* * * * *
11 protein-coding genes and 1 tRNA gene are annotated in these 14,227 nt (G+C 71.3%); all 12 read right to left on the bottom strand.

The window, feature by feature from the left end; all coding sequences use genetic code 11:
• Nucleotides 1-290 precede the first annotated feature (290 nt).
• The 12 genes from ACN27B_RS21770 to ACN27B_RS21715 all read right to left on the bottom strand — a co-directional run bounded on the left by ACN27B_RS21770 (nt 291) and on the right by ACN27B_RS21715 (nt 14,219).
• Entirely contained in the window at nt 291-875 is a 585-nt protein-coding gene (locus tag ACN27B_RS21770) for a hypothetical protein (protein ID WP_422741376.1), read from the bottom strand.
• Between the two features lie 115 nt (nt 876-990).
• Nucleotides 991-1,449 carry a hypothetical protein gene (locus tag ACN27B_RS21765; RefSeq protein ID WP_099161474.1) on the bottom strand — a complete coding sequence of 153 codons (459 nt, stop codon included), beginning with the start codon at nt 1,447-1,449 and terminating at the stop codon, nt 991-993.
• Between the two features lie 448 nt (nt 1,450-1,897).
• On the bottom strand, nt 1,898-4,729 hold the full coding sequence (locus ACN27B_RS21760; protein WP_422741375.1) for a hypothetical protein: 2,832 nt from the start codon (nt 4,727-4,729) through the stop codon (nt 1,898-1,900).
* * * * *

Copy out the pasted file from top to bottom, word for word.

11 protein-coding genes and 1 tRNA gene are annotated in these 14,227 nt (G+C 71.3%); all 12 read right to left on the bottom strand.

The window, feature by feature from the left end; all coding sequences use genetic code 11:
• Nucleotides 1-290 precede the first annotated feature (290 nt).
• The 12 genes from ACN27B_RS21770 to ACN27B_RS21715 all read right to left on the bottom strand — a co-directional run bounded on the left by ACN27B_RS21770 (nt 291) and on the right by ACN27B_RS21715 (nt 14,219).
• Entirely contained in the window at nt 291-875 is a 585-nt protein-coding gene (locus tag ACN27B_RS21770) for a hypothetical protein (protein ID WP_422741376.1), read from the bottom strand.
• Between the two features lie 115 nt (nt 876-990).
• Nucleotides 991-1,449 carry a hypothetical protein gene (locus tag ACN27B_RS21765; RefSeq protein ID WP_099161474.1) on the bottom strand — a complete coding sequence of 153 codons (459 nt, stop codon included), beginning with the start codon at nt 1,447-1,449 and terminating at the stop codon, nt 991-993.
• Between the two features lie 448 nt (nt 1,450-1,897).
• On the bottom strand, nt 1,898-4,729 hold the full coding sequence (locus ACN27B_RS21760; protein WP_422741375.1) for a hypothetical protein: 2,832 nt from the start codon (nt 4,727-4,729) through the stop codon (nt 1,898-1,900).